Laser processing is simply the usage of high-powered lasers, typically manipulated through automated and precise motion control systems such as XY positioning stages, to interact with raw material to manufacture or aid in the manufacturing of a product. This interaction occurs mainly through the intense thermal heat that a laser can apply to the surface of the material. Due to the precise nature of lasers, this interaction can be used for very intricate and very delicate manufacturing tasks.

With this in mind, here are some examples of laser processing technologies used in manufacturing.

1. Laser Cutting.

Lasers can be an effective cutting tool for manufacturing processes. Not only does a laser’s inherent ability of focusing intense light into a very tiny area makes it able to cut through thick and durable material, it also allows it to make very fine cuts, which is perfect for delicate tasks such as those involved in semiconductor and even textile and clothing The fact that laser cutting is a contactless cutting procedure also makes it very cost-effective, as normal cutting tools can damage the object being cut, and often wear out very quickly and can be costly to replace.

2. Laser Welding.

Lasers are also used in manufacturing for welding, or joining two parts or surfaces (usually both metal, but they can also be different materials) by partially melting the area where they meet with the application of heat, thus forming a durable bond. By using lasers to weld instead of manually operated torches or electric arcs, manufacturers can make stronger and more accurate welds, which in turn makes for a more durable and aesthetically pleasing product.

3. Laser Marking.

Laser marking involves the usage of lasers to mark various metals and materials for identification, branding, or cosmetic purposes. Applications where laser marking is used include the application of bar codes, QR codes, serial codes, copyright/trademark signs as well as logos on various forms of merchandise or goods. Like with other processes that involve lasers, laser printing can result in clearer, more durable, and less cost-prohibitive prints.

4. Laser Engraving.

Another use for lasers in the manufacturing industry is for engraving, where the laser is used to burn away material on a surface to create a groove or mark in the material. Just like in laser cutting, it is a contactless process, so any costs that are usually incurred with conventional engraving methods are waived. Lasers can also do a more precise job of engraving, which in turn results in a more aesthetically pleasing final product.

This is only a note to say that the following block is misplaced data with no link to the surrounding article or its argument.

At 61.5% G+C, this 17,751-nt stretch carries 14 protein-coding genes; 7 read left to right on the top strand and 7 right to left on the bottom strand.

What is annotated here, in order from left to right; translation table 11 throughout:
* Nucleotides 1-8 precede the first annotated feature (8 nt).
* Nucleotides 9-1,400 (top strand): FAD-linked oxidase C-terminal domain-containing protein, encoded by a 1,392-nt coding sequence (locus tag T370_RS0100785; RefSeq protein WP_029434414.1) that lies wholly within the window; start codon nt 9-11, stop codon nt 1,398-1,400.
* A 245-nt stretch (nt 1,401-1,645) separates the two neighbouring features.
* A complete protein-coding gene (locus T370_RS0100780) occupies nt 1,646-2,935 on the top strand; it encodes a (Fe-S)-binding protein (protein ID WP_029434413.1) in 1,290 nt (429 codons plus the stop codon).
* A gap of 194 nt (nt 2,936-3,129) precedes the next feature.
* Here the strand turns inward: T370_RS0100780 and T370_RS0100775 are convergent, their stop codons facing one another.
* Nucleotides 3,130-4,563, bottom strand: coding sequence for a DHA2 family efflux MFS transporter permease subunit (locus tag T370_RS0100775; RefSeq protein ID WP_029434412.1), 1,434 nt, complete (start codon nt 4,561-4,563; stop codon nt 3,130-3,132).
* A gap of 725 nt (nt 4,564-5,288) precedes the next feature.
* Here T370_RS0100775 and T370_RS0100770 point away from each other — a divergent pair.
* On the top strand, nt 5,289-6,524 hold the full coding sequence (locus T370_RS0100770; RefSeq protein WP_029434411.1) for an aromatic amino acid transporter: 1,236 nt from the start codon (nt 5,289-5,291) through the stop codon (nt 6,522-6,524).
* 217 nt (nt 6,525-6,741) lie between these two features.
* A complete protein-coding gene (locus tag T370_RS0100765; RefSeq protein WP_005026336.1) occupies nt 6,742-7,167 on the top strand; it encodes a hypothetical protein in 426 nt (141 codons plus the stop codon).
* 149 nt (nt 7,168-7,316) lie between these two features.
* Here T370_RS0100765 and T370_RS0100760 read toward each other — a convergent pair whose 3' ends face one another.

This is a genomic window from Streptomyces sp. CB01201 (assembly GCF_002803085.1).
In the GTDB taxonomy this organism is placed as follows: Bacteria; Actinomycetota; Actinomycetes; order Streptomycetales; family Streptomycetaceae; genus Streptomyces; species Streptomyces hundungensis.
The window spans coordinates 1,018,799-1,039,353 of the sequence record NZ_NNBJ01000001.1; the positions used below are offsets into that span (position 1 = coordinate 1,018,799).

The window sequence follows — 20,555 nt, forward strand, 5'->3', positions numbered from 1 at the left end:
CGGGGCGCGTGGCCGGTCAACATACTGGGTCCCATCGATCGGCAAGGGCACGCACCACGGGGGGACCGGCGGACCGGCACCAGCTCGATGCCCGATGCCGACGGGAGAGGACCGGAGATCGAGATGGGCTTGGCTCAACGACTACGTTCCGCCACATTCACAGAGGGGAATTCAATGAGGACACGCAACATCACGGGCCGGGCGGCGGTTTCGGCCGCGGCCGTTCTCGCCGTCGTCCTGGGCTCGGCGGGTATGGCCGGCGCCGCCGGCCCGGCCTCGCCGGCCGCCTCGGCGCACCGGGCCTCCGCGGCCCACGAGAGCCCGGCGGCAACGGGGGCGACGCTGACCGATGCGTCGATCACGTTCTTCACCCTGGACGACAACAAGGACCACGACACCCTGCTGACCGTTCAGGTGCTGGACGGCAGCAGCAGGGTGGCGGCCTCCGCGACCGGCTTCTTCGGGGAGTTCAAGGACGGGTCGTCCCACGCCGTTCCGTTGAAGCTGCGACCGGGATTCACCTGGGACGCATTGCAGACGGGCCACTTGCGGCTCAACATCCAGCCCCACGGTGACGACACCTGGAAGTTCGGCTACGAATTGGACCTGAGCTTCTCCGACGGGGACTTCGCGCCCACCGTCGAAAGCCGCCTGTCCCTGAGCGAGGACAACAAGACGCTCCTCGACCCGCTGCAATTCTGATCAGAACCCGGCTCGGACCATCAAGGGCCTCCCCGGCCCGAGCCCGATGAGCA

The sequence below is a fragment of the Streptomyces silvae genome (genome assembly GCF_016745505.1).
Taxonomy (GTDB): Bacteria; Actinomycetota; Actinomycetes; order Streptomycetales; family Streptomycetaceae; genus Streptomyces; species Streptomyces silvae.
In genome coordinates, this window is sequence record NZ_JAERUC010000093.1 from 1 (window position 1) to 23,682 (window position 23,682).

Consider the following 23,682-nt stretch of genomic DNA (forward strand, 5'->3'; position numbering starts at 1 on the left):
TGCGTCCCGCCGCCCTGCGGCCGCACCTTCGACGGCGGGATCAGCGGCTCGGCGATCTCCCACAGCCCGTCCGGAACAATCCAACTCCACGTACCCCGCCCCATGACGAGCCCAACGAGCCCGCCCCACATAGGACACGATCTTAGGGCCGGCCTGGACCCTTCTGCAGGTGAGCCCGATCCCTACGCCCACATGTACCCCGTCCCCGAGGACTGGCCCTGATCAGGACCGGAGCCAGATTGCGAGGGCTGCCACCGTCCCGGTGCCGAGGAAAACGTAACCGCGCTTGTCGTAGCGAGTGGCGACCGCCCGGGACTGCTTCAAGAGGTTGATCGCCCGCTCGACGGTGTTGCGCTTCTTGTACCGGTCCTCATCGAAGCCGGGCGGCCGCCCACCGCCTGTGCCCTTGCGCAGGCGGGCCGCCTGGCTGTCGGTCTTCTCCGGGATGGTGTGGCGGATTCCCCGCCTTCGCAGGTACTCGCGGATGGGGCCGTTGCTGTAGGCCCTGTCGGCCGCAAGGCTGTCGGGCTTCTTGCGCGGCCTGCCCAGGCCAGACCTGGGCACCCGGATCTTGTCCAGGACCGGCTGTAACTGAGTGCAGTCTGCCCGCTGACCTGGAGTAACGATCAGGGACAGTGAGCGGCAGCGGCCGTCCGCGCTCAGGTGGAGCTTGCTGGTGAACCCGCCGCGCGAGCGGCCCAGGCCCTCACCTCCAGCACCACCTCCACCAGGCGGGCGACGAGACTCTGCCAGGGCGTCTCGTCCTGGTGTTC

5. Laser Ablation.

Just as lasers can be used to deliver intense amounts of heat and light to cut through objects, they can also be used to delicately strip away thin layers of material from an object without harming the surface underneath the layer to be removed. This process can be made gentle enough that it can even be used in biological tissue, such as in cosmetic skin laser ablation. Using lasers in this particular process is not only easier but also more environmentally friendly, as conventional ablation methods often involve chemicals and solvents.

6. Laser Cleaning.

Similar to laser ablation, laser cleaning involves stripping away layers of material through the application of directed light and heat. However, cleaning goes further and deeper than ablation, to the point that the surface underneath is also affected. Laser cleaning is used mainly for priming hard and brittle surfaces such as ceramics, glass, plastics, and metals for painting. It is also used to remove deep-seated rust and/or caked-on contaminants on bridges, aircraft, and trains. Just like laser ablation, this usage of lasers is friendlier to the environment as it eschews the use of harmful solvents.

These are just some of the many laser technologies used in manufacturing today. As we can see, not only does laser processing result in a more efficient work flow and higher product quality, it also has other benefits to offer manufacturing industries, such as lower operating costs and a smaller carbon footprint. Combined with automation technology, industries stand to gain so much more with laser processing, even with the price of admission.